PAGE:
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A Woman's Reflection on Leading Prayer
"Given my privilege as a woman, I only degrade myself by trying to be something I’m not--and in all honesty--don’t want to be: a man. As women, we will never reach true liberation until we stop trying to mimic men, and value the beauty in our own God-given distinctiveness."
On March 18, 2005 Amina Wadud led the first female-led Jumuah (Friday) prayer. On that day women took a huge step towards being more like men. But, did we come closer to actualizing our God-given liberation?
I don’t think so.
What we so often forget is that God has honored the woman by giving her value in relation to God—not in relation to men. But as western feminism erases God from the scene, there is no standard left—but men. As a result the western feminist is forced to find her value in relation to a man. And in so doing she has accepted a faulty assumption. She has accepted that man is the standard, and thus a woman can never be a full human being until she becomes just like a man—the standard.
When a man cut his hair short, she wanted to cut her hair short. When a man joined the army, she wanted to join the army. She wanted these things for no other reason than because the “standard” had it.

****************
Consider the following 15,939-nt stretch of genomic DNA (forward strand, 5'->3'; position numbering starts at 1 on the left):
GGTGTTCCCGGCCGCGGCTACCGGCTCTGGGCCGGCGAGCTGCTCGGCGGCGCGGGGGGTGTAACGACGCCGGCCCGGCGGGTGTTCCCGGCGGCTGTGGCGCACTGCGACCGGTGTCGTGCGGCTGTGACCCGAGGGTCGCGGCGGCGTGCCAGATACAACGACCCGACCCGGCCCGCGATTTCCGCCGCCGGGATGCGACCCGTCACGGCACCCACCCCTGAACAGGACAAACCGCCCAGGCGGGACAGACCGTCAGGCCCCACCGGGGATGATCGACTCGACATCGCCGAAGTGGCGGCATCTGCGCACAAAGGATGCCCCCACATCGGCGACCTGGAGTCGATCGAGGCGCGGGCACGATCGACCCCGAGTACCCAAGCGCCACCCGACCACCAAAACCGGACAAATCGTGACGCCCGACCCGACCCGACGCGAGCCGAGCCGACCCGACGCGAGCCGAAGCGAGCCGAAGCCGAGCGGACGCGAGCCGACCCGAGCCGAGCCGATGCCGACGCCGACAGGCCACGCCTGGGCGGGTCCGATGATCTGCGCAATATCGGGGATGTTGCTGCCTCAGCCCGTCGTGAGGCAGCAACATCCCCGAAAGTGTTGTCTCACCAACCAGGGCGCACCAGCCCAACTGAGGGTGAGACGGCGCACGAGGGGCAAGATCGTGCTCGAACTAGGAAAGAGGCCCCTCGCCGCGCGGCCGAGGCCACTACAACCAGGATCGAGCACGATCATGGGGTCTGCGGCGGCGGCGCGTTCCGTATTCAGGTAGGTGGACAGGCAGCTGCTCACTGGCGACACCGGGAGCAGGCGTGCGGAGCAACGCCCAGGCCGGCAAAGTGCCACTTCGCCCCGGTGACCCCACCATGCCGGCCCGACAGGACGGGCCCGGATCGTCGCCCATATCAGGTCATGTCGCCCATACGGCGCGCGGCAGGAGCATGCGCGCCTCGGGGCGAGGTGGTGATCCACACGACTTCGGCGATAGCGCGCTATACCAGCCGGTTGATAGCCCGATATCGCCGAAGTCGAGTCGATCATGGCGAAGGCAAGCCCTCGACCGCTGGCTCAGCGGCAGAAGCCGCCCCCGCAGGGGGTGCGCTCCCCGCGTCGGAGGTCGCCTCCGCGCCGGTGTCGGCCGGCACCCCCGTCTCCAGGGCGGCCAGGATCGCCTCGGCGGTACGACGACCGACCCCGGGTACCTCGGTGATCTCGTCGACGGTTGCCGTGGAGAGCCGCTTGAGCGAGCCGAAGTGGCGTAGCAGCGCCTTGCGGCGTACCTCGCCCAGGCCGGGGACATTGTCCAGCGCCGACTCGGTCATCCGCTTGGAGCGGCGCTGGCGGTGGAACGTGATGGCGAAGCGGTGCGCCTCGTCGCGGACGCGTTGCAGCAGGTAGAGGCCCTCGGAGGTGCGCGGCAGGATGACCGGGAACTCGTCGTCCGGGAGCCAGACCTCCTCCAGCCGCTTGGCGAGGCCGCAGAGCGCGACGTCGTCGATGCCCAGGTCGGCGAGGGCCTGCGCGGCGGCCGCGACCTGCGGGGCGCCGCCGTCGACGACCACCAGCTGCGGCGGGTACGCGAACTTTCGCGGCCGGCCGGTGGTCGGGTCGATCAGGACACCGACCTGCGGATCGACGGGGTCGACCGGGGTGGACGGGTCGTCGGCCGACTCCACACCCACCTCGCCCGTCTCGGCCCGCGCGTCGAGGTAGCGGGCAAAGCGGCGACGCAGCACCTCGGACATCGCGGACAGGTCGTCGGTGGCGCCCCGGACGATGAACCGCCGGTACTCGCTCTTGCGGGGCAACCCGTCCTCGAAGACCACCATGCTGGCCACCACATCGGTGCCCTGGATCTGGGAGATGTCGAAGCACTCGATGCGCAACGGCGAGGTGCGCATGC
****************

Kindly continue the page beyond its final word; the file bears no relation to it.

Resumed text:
What she didn’t recognize was that God dignifies both men and women in their distinctiveness--not their sameness. And on March 18, Muslim women made the very same mistake.
For 1400 years there has been a consensus of the scholars that men are to lead prayer. As a Muslim woman, why does this matter? The one who leads prayer is not spiritually superior in any way. Something is not better just because a man does it. And leading prayer is not better, just because it’s leading. Had it been the role of women or had it been more divine, why wouldn’t the Prophet have asked Ayesha or Khadija, or Fatima—the greatest women of all time—to lead? These women were promised heaven—and yet they never lead prayer.
But now for the first time in 1400 years, we look at a man leading prayer and we think, “That’s not fair.” We think so although God has given no special privilege to the one who leads. The imam is no higher in the eyes of God than the one who prays behind.
On the other hand, only a woman can be a mother. And God has given special privilege to a mother. The Prophet taught us that heaven lies at the feet of mothers. But no matter what a man does he can never be a mother. So why is that not unfair?
When asked who is most deserving of our kind treatment? The Prophet replied ‘your mother’ three times before saying ‘your father’ only once. Isn’t that sexist? No matter what a man does he will never be able to have the status of a mother.
And yet even when God honors us with something uniquely feminine, we are too busy trying to find our worth in reference to men, to value it—or even notice. We too have accepted men as the standard; so anything uniquely feminine is, by definition, inferior. Being sensitive is an insult, becoming a mother—a degradation. In the battle between stoic rationality (considered masculine) and self-less compassion (considered feminine), rationality reigns supreme.